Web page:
A fragile relationship that has been devoid of trust for sometime, this latest announcement will have only validated those set against the current hierarchy. Citing Llambias’ promise in 2009 that St James’ Park would always remain as the stadiums name, this latest twist hardly serves as a glowing character reference.

Which is a shame in truth. The last three months have seen so many positive stories emanate from Newcastle. Be it; the playing staff, the togetherness or the fantastic league start, there has been so much to cheer about which makes this latest development harder to swallow because in the eyes of many it eradicates the good work that has gone before.

In truth this is far more likely to affect those in the media. With a local pub offering free drinks to any journalist that refrains from adopting the new name, a difficult decision comes to the fore. In the grander scheme of the game, it seems Newcastle are neither the first nor the last to undergo a name change. Whether these rebranding exercises will permeate to the fan on the street however still seems highly unlikely.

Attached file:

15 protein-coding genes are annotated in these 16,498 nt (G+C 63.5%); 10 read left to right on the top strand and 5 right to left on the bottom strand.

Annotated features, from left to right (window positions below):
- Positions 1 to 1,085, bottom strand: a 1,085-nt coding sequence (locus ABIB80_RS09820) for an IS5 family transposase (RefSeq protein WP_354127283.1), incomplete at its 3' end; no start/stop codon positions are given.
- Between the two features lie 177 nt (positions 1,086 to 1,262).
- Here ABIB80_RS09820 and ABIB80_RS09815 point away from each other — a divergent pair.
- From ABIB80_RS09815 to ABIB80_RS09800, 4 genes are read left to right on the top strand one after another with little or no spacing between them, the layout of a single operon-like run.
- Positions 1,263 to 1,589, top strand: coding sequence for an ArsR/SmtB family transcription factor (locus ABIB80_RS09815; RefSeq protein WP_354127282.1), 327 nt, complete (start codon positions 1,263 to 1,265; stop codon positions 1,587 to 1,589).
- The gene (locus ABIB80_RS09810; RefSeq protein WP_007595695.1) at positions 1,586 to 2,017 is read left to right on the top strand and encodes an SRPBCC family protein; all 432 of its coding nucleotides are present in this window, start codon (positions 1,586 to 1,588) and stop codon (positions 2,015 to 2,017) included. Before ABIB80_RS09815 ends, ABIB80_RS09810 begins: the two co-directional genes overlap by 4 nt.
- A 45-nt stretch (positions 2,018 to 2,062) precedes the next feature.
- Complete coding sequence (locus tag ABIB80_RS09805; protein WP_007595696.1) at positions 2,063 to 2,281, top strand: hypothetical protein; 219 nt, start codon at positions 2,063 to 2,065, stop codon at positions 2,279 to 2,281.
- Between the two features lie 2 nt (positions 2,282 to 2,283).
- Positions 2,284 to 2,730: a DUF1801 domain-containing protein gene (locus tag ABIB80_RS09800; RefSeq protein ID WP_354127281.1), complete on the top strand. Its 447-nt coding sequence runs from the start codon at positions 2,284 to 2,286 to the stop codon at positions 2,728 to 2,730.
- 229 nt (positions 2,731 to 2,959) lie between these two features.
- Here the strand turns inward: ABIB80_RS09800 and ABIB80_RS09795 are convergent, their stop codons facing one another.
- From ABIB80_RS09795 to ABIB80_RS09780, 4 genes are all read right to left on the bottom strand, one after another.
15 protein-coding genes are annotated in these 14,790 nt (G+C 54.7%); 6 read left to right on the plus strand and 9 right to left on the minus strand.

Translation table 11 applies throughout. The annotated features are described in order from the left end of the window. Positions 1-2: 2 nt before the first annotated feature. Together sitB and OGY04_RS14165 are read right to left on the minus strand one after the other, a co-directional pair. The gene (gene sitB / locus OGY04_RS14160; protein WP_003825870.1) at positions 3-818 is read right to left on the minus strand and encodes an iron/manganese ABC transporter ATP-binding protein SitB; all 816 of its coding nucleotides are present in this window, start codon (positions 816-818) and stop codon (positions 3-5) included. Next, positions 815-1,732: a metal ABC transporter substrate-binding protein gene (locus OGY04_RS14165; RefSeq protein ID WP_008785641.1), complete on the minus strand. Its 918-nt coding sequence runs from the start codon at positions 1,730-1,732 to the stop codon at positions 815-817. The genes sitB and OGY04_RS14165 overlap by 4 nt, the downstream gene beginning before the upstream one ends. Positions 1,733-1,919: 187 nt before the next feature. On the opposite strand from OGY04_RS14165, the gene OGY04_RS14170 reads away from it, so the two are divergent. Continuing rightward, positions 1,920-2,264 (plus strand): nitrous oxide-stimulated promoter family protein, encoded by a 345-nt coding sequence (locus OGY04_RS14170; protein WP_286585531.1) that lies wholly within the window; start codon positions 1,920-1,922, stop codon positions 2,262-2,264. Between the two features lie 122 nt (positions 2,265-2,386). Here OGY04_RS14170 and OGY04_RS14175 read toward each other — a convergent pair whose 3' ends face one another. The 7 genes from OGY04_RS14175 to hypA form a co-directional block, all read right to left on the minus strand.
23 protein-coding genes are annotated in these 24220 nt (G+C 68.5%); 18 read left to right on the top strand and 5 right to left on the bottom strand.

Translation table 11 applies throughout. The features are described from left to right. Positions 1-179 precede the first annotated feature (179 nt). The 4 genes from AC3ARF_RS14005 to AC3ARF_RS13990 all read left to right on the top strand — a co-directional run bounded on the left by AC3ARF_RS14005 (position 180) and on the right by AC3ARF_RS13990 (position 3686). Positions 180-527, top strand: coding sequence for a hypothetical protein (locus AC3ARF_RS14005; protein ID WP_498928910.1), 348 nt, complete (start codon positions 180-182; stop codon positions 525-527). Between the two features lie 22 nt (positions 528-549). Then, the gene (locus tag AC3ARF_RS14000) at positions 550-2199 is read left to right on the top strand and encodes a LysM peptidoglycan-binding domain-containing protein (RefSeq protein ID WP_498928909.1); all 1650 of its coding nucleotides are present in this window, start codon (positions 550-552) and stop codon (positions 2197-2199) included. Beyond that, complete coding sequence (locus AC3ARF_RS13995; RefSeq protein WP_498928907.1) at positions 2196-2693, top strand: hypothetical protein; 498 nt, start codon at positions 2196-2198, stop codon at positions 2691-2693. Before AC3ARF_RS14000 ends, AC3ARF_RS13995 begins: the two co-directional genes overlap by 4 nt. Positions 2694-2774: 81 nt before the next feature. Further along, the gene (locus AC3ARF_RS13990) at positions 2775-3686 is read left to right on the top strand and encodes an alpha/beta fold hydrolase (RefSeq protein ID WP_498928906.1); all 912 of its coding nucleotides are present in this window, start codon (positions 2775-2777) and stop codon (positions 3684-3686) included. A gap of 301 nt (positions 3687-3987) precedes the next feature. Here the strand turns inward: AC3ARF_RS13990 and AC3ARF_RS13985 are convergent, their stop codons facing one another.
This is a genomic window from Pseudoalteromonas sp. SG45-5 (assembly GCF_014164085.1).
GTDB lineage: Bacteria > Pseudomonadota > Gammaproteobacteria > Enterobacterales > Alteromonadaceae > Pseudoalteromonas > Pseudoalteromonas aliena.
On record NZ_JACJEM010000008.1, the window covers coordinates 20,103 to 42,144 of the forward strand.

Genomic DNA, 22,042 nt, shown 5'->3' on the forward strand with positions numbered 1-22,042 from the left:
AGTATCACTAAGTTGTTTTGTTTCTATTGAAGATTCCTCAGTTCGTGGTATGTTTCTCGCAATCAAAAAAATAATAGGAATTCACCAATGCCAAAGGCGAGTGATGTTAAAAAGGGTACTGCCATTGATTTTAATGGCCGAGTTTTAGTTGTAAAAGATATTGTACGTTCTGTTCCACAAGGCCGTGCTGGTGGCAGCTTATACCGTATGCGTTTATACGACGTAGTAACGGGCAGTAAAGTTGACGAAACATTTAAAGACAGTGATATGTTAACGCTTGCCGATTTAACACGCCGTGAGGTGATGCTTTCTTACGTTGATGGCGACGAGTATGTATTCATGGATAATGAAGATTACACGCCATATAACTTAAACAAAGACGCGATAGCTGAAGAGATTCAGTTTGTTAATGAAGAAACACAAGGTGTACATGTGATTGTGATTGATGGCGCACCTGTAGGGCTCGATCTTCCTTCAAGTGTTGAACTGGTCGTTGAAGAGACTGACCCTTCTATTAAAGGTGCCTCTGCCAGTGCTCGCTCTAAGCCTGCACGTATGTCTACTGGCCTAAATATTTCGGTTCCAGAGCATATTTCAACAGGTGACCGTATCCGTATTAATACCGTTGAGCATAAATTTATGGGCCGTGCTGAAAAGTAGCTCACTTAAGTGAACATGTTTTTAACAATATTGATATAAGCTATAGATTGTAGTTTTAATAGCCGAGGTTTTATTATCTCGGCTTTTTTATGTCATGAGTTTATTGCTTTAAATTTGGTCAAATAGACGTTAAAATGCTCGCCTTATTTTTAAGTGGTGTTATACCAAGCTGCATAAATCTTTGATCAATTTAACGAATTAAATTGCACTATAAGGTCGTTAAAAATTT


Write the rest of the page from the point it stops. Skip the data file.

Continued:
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  1. JW

    November 12, 2011 at 7:08 am

    At the very least if they insist on selling the naming rights, perhaps they could keep the traditional name within it. Something like “Sports Direct Pitch at St. James Park.” Oh well, perhaps that sounds somewhat ridiculous too… at least it’s something.

  2. MJMarch

    November 11, 2011 at 3:22 pm

    This is really no shocker coming from Ashley. The supporters already hate his guts and have no respect for him, so this is really just a small drop in the ocean of discontent built up towards him. Nevertheless, it’s a blemish on the club that came along at a time when everything was going just right. Yes, St James’ Park will always be called as such by those that care about NUFC football, and by most English football supporters in general. So it shouldn’t be that big of a problem as it would seem. I just wonder where the money is going. To the club or to Ashley… and is the Carroll money still even there to be spent? Yes, the club made their statement on that and supposedly it will be used on players.. but coming from them, that is still not reassuring.

  3. Pete

    November 11, 2011 at 3:22 pm